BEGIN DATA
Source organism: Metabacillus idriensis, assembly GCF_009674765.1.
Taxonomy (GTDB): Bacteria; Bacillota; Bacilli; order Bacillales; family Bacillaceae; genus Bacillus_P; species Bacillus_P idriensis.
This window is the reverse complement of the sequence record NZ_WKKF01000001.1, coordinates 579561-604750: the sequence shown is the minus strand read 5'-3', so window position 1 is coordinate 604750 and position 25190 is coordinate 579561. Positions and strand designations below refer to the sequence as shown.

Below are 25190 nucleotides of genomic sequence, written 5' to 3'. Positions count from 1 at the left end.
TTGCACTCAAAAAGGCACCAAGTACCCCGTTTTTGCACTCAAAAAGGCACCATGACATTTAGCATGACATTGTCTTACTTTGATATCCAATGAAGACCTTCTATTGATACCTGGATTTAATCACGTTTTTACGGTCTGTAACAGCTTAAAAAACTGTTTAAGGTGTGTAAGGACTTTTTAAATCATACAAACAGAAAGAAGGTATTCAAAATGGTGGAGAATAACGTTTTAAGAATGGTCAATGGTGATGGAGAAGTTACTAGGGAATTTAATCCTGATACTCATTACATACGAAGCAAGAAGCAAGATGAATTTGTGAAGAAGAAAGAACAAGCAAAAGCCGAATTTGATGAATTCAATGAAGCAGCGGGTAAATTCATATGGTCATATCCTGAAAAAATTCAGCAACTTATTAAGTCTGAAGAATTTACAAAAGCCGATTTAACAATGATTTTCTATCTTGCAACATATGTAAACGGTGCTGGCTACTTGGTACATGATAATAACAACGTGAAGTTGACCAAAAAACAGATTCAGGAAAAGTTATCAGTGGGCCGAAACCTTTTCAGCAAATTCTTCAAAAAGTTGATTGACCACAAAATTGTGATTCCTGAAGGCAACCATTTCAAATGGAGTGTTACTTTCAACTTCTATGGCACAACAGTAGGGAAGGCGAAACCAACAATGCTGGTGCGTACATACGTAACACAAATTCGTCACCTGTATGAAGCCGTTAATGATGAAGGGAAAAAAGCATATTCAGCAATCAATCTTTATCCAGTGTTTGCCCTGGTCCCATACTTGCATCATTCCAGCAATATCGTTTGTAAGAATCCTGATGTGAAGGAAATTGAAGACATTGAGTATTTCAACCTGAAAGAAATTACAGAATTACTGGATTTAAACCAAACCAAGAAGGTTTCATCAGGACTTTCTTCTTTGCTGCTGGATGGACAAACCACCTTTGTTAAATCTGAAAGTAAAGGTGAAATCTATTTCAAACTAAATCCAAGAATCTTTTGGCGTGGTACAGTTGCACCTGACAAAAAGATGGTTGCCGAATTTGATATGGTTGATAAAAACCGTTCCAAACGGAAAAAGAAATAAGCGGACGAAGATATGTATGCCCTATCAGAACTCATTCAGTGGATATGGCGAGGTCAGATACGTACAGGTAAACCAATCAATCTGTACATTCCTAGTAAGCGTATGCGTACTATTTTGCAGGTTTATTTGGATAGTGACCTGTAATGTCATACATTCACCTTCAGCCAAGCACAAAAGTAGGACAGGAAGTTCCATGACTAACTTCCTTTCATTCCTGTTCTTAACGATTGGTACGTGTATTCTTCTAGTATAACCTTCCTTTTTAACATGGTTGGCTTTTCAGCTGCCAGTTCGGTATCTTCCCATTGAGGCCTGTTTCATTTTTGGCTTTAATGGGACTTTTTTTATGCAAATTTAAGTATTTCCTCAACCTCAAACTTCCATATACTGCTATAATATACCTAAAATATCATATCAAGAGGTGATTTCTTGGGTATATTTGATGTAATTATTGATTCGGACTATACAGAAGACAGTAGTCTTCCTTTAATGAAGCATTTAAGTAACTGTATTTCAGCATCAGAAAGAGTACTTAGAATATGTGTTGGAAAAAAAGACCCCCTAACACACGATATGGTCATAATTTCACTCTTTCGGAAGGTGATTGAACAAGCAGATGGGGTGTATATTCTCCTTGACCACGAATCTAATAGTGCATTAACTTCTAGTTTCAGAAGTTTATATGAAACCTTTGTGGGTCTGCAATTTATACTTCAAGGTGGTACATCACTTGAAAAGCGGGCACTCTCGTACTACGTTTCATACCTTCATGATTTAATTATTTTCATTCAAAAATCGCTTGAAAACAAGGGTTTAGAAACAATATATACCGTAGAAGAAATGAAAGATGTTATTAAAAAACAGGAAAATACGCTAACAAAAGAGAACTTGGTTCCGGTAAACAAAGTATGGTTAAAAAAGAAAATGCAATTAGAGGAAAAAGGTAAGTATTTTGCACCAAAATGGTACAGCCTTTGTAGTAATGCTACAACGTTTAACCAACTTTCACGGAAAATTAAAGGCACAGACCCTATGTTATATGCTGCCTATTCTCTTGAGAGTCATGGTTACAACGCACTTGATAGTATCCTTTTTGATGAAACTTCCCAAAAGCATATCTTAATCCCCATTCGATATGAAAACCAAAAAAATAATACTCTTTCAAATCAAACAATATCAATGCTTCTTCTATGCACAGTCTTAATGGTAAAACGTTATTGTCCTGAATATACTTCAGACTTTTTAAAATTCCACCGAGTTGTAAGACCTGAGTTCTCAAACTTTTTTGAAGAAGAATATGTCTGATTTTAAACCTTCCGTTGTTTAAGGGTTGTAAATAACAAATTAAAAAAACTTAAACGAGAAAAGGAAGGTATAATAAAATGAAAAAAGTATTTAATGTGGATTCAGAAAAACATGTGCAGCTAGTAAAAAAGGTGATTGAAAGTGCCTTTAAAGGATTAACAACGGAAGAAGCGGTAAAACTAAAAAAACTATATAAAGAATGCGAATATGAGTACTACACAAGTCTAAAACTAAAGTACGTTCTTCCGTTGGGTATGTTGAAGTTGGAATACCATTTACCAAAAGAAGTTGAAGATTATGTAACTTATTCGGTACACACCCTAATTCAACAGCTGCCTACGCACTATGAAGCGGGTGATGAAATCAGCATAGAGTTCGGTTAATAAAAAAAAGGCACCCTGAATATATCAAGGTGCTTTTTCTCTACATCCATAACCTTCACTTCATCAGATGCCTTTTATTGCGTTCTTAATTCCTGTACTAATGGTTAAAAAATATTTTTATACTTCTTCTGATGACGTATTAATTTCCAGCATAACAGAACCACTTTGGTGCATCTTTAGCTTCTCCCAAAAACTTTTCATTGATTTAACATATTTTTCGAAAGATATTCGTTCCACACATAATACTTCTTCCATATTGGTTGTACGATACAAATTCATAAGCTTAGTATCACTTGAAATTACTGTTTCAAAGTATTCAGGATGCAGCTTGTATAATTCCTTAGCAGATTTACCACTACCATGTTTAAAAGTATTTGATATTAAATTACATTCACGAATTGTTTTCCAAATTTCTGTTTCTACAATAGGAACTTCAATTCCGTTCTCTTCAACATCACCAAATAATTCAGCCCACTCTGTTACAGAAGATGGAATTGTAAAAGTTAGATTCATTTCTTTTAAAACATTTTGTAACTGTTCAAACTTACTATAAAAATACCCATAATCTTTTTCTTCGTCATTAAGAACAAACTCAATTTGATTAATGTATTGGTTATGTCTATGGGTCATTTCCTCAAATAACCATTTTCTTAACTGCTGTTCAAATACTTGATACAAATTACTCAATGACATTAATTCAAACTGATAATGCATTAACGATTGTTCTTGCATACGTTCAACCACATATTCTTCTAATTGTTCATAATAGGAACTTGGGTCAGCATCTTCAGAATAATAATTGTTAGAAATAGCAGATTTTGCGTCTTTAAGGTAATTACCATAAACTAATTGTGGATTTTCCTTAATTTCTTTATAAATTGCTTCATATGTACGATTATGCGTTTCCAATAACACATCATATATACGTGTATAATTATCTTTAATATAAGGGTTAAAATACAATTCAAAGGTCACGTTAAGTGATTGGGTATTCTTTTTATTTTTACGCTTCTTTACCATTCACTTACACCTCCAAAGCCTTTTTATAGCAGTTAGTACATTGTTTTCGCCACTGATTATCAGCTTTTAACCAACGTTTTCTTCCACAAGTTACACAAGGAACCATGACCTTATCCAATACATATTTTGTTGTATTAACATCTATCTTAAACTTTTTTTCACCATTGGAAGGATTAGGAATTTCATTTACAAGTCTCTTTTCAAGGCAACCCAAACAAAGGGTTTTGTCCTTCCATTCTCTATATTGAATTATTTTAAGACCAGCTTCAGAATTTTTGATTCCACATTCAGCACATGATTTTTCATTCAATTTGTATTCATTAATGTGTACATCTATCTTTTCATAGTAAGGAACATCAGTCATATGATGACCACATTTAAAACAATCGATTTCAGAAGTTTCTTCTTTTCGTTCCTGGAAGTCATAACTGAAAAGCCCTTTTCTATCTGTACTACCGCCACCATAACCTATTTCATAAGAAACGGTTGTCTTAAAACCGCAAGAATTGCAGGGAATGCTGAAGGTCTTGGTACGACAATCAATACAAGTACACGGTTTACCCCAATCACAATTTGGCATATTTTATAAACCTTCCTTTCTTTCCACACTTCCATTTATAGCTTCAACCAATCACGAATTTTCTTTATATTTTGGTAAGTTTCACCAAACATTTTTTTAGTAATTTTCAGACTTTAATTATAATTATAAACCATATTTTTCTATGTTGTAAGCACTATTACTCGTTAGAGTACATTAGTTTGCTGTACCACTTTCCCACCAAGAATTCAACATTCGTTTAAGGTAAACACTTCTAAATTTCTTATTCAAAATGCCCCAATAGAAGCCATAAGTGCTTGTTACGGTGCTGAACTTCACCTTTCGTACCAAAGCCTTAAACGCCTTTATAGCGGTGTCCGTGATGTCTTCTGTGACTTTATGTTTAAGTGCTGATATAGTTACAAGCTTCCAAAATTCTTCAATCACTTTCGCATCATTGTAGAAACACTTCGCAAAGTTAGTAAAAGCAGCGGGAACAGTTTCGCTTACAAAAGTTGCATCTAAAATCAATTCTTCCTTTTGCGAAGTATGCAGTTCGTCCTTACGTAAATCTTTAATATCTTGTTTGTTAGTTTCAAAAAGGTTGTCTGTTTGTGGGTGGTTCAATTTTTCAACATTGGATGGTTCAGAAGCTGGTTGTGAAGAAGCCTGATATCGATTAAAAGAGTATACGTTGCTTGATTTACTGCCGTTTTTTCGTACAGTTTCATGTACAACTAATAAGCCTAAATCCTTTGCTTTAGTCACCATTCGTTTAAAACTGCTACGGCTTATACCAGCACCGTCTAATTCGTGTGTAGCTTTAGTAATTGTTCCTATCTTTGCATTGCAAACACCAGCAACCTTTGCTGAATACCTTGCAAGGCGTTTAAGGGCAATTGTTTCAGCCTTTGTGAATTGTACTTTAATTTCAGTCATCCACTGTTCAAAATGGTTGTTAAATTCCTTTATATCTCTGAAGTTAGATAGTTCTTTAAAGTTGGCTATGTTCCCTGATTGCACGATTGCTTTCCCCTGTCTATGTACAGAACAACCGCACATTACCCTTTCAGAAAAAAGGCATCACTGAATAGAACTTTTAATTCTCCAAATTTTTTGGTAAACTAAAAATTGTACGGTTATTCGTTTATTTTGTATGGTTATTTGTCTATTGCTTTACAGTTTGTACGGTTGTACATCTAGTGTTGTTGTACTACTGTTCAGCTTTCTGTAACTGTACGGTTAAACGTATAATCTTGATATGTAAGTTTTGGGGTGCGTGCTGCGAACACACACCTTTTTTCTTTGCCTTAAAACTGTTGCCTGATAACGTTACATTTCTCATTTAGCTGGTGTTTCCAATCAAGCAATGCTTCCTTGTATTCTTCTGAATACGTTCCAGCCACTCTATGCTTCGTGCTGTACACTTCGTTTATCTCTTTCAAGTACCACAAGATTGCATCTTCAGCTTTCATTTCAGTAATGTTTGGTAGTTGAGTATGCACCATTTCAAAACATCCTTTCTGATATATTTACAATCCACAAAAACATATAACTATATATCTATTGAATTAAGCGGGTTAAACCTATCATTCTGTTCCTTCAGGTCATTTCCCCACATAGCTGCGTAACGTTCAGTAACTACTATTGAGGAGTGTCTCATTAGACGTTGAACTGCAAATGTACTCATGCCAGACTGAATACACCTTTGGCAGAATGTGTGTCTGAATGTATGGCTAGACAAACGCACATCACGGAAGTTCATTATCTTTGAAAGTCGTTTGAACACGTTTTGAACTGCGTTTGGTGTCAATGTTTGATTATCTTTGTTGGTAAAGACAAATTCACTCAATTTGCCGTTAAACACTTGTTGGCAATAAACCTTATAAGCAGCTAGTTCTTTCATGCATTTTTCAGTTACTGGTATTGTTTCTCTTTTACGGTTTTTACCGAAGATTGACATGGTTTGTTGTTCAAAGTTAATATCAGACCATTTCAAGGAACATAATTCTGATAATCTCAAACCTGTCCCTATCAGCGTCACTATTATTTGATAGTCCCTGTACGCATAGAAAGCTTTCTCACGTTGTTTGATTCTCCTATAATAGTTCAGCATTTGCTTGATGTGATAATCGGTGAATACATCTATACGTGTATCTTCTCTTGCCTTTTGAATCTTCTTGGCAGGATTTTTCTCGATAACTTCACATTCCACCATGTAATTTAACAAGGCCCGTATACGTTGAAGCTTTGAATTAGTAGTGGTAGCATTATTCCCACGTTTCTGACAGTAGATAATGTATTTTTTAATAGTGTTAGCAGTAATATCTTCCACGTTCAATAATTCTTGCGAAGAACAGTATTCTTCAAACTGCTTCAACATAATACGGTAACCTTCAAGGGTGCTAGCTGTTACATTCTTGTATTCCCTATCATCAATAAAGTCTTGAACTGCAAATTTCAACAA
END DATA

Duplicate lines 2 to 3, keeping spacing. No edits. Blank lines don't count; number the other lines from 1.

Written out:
Taxonomy (GTDB): Bacteria; Bacillota; Bacilli; order Bacillales; family Bacillaceae; genus Bacillus_P; species Bacillus_P idriensis.
This window is the reverse complement of the sequence record NZ_WKKF01000001.1, coordinates 579561-604750: the sequence shown is the minus strand read 5'-3', so window position 1 is coordinate 604750 and position 25190 is coordinate 579561. Positions and strand designations below refer to the sequence as shown.